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The Poor Luck and Very Unfortunate Excommunication of James Bradley Mills

by Andy

Brad Mills got fired on Saturday.

But you already knew that.

I always feel bad when someone gets fired – it’s not fun, and it’s pretty humiliating. Put yourself in their shoes – all parties involved: it’s not fun to get fired, and it’s definitely not fun to fire someone. It’s difficult for both sides. But, in the business world, absolutely, it is a necessary evil. Business is a series of trials and errors… and when there’s an error, you have to acknowledge it and fix it.

When you fire someone for non-disciplinary reasons, it’s almost like breaking up with a girl (or guy) that you don’t want to hurt. “Brad, it’s not you, it’s me.” You look the person in the eye, let the person know that they took on a very difficult undertaking and tell them you’re aware that there wasn’t any issue with effort or motivation – and, then you drop the bomb: you say, “I think a change of scenery is best… for the both of us. We need to shake things up so we can succeed, and we know that you’ll ultimately benefit in a different situation.”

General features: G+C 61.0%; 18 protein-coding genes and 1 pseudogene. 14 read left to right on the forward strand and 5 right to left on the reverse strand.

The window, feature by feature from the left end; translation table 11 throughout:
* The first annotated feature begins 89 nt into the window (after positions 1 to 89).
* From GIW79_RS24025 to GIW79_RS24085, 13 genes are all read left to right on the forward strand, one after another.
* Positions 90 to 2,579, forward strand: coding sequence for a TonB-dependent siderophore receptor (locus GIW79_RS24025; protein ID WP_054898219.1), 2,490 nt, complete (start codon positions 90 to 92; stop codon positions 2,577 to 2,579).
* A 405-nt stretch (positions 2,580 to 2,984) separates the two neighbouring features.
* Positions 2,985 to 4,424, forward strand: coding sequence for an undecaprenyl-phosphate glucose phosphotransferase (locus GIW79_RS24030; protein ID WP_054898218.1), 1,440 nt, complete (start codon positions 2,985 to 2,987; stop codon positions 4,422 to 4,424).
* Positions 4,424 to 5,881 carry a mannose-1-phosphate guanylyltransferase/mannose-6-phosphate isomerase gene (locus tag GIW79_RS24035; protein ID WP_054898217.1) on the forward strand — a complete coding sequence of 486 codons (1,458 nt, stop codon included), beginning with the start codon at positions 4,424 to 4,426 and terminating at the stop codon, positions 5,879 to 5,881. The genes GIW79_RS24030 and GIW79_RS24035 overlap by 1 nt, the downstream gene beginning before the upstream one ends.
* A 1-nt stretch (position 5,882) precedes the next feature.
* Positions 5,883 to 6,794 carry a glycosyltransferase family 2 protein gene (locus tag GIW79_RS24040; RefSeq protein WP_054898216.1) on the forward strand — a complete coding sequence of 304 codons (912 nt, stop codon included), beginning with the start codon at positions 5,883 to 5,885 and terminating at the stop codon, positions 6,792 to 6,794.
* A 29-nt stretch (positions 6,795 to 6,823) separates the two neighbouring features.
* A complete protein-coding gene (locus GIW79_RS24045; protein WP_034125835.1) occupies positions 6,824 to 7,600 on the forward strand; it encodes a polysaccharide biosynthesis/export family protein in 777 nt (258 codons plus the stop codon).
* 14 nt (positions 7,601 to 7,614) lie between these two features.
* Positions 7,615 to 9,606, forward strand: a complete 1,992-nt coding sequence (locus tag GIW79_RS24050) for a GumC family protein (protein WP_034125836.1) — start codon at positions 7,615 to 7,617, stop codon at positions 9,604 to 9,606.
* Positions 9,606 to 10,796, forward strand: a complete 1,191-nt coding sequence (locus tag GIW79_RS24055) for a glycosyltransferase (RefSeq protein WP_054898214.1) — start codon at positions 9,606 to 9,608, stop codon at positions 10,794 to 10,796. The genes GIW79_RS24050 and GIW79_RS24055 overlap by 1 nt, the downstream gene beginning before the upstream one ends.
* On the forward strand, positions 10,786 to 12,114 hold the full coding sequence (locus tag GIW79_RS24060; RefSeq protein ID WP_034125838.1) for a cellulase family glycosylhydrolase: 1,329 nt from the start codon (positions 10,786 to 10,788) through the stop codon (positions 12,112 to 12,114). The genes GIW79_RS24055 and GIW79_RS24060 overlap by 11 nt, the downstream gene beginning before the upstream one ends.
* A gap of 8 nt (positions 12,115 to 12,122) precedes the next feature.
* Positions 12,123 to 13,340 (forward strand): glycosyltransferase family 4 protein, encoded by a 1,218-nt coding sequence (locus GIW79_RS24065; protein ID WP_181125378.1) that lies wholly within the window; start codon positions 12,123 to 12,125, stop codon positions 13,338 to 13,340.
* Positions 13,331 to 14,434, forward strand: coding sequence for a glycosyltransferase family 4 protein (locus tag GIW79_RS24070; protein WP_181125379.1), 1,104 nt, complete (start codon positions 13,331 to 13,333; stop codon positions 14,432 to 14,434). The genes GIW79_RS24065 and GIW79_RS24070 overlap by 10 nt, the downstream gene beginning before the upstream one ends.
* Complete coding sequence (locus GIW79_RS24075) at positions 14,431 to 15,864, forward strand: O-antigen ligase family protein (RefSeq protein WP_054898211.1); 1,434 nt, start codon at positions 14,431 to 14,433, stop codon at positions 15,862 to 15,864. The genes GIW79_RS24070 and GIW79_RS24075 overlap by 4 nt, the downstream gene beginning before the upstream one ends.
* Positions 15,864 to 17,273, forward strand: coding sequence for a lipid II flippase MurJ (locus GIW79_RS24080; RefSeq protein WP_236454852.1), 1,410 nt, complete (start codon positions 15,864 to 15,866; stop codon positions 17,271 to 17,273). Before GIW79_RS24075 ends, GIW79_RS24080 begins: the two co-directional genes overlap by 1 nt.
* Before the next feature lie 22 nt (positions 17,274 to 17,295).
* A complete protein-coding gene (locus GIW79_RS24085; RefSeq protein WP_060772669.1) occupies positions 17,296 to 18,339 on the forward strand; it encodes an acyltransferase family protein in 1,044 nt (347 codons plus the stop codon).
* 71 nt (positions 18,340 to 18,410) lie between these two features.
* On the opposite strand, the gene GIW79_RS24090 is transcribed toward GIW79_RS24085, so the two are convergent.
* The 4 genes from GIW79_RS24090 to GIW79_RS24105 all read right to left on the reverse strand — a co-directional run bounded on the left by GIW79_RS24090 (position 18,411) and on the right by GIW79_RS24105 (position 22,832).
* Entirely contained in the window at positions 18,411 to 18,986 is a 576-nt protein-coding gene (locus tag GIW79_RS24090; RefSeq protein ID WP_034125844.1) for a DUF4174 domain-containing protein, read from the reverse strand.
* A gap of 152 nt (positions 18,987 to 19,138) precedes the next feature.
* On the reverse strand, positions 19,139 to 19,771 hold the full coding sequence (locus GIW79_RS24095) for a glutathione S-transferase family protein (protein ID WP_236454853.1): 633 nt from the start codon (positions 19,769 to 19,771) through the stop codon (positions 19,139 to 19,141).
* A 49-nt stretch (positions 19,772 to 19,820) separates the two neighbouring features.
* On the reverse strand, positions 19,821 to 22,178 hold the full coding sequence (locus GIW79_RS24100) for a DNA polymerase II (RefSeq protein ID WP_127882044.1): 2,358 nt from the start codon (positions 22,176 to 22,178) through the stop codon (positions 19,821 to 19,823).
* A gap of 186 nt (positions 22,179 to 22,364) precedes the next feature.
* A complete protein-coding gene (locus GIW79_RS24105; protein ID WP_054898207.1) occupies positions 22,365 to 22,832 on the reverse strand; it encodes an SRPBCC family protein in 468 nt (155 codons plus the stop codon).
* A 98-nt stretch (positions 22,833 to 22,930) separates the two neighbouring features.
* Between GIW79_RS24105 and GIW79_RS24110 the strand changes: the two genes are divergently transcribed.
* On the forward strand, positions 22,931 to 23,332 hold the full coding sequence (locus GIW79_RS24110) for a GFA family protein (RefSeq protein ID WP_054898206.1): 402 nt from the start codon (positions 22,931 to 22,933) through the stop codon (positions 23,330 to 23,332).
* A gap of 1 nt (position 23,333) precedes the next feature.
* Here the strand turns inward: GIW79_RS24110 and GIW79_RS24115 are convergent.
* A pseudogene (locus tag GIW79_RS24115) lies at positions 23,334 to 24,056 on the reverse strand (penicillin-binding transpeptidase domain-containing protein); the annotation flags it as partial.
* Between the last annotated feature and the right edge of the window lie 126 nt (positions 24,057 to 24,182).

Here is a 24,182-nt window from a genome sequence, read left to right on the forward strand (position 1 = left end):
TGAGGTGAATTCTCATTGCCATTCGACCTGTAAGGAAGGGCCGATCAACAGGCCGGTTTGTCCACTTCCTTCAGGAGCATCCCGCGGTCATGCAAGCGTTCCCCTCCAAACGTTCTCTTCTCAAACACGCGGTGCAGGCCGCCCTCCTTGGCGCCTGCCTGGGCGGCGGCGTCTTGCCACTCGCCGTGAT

…then you discreetly call security and have him escorted out of the building.

…and then you change the locks.

I’m not sure how the Brad Mills firing went down – I’ve been fired before, but each firing has its own individual nuances. Perhaps Jeff Luhnow called Brad Mills, Mike Barnett and Bobby Meacham into his office, threw a chair in their direction and screamed, “YOU! YOU! AND YOU! YOU’RE ALL FIRED! PACK YOUR (expletive)! GET THE (expletive) OUT OF MY OFFICE!”

Maybe Luhnow called all three firees into his office where they found Luhnow wearing a purple genie hat and holding a plain white envelope to his forehead a la The Great Carsoni. “Brad Mills,” Luhnow began in his best Johnny Carson voice, “Mike Barnett, Bobby Meacham and Lindsay Lohan after the bartender announces last call,” Luhnow’s Ed McMahon, George Postolos, may have boisterously repeated Carsoni word for word, obviously to Carsoni’s annoyance. Maybe the three coaches looked at one another and shrugged as Luhnow slowly opened the envelope. And then the punchline, “Who are four people that need to turn in their keys?”

Or maybe Jeff Luhnow went the Fresh Prince of Bel-Air route and employed the “Will Doesn’t Meet Oprah” firing method. Maybe Luhnow had all of the coaches lined up and said, “Okay, everyone who is coaching tomorrow, step forward.” As each coach took a step in unison, Jeff may have said, “Not so fast, Brad, Mike and Bobby.”